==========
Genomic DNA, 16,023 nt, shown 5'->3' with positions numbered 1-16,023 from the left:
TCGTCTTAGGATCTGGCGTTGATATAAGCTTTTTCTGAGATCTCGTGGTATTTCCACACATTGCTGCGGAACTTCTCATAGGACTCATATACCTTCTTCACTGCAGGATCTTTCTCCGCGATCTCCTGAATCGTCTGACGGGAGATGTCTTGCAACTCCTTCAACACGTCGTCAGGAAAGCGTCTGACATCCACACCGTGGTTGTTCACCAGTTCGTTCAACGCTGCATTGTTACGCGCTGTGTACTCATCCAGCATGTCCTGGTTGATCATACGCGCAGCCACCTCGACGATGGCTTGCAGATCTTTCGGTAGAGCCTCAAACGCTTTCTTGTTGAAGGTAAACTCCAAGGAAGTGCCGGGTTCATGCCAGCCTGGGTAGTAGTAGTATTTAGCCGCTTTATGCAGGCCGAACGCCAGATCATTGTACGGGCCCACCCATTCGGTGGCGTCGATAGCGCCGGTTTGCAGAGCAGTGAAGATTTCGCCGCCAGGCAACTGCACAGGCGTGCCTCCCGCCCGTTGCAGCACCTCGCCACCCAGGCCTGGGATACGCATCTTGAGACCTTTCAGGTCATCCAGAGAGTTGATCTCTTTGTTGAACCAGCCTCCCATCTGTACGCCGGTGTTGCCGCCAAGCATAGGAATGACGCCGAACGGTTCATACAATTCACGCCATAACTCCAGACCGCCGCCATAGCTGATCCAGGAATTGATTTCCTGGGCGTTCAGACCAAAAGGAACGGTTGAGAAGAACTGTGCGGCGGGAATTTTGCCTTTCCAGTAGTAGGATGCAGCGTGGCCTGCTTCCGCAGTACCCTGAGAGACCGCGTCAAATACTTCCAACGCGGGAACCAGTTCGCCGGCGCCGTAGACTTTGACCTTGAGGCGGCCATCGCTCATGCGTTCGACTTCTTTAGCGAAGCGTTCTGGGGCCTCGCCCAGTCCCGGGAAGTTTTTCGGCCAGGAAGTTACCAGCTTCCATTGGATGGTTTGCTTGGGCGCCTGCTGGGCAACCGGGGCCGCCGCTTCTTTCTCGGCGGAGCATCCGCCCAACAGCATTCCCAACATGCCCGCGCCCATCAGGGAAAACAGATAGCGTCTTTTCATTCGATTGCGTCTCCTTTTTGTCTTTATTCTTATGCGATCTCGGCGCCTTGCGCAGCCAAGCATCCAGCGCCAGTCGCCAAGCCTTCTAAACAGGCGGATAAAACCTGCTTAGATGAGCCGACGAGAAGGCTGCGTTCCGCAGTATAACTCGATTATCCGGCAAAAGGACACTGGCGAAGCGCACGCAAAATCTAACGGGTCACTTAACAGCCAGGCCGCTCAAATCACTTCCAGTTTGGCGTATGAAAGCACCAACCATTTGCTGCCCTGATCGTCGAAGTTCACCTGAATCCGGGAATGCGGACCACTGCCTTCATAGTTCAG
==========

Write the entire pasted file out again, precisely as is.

Genomic DNA, 16,023 nt, shown 5'->3' with positions numbered 1-16,023 from the left:
TCGTCTTAGGATCTGGCGTTGATATAAGCTTTTTCTGAGATCTCGTGGTATTTCCACACATTGCTGCGGAACTTCTCATAGGACTCATATACCTTCTTCACTGCAGGATCTTTCTCCGCGATCTCCTGAATCGTCTGACGGGAGATGTCTTGCAACTCCTTCAACACGTCGTCAGGAAAGCGTCTGACATCCACACCGTGGTTGTTCACCAGTTCGTTCAACGCTGCATTGTTACGCGCTGTGTACTCATCCAGCATGTCCTGGTTGATCATACGCGCAGCCACCTCGACGATGGCTTGCAGATCTTTCGGTAGAGCCTCAAACGCTTTCTTGTTGAAGGTAAACTCCAAGGAAGTGCCGGGTTCATGCCAGCCTGGGTAGTAGTAGTATTTAGCCGCTTTATGCAGGCCGAACGCCAGATCATTGTACGGGCCCACCCATTCGGTGGCGTCGATAGCGCCGGTTTGCAGAGCAGTGAAGATTTCGCCGCCAGGCAACTGCACAGGCGTGCCTCCCGCCCGTTGCAGCACCTCGCCACCCAGGCCTGGGATACGCATCTTGAGACCTTTCAGGTCATCCAGAGAGTTGATCTCTTTGTTGAACCAGCCTCCCATCTGTACGCCGGTGTTGCCGCCAAGCATAGGAATGACGCCGAACGGTTCATACAATTCACGCCATAACTCCAGACCGCCGCCATAGCTGATCCAGGAATTGATTTCCTGGGCGTTCAGACCAAAAGGAACGGTTGAGAAGAACTGTGCGGCGGGAATTTTGCCTTTCCAGTAGTAGGATGCAGCGTGGCCTGCTTCCGCAGTACCCTGAGAGACCGCGTCAAATACTTCCAACGCGGGAACCAGTTCGCCGGCGCCGTAGACTTTGACCTTGAGGCGGCCATCGCTCATGCGTTCGACTTCTTTAGCGAAGCGTTCTGGGGCCTCGCCCAGTCCCGGGAAGTTTTTCGGCCAGGAAGTTACCAGCTTCCATTGGATGGTTTGCTTGGGCGCCTGCTGGGCAACCGGGGCCGCCGCTTCTTTCTCGGCGGAGCATCCGCCCAACAGCATTCCCAACATGCCCGCGCCCATCAGGGAAAACAGATAGCGTCTTTTCATTCGATTGCGTCTCCTTTTTGTCTTTATTCTTATGCGATCTCGGCGCCTTGCGCAGCCAAGCATCCAGCGCCAGTCGCCAAGCCTTCTAAACAGGCGGATAAAACCTGCTTAGATGAGCCGACGAGAAGGCTGCGTTCCGCAGTATAACTCGATTATCCGGCAAAAGGACACTGGCGAAGCGCACGCAAAATCTAACGGGTCACTTAACAGCCAGGCCGCTCAAATCACTTCCAGTTTGGCGTATGAAAGCACCAACCATTTGCTGCCCTGATCGTCGAAGTTCACCTGAATCCGGGAATGCGGACCACTGCCTTCATAGTTCAG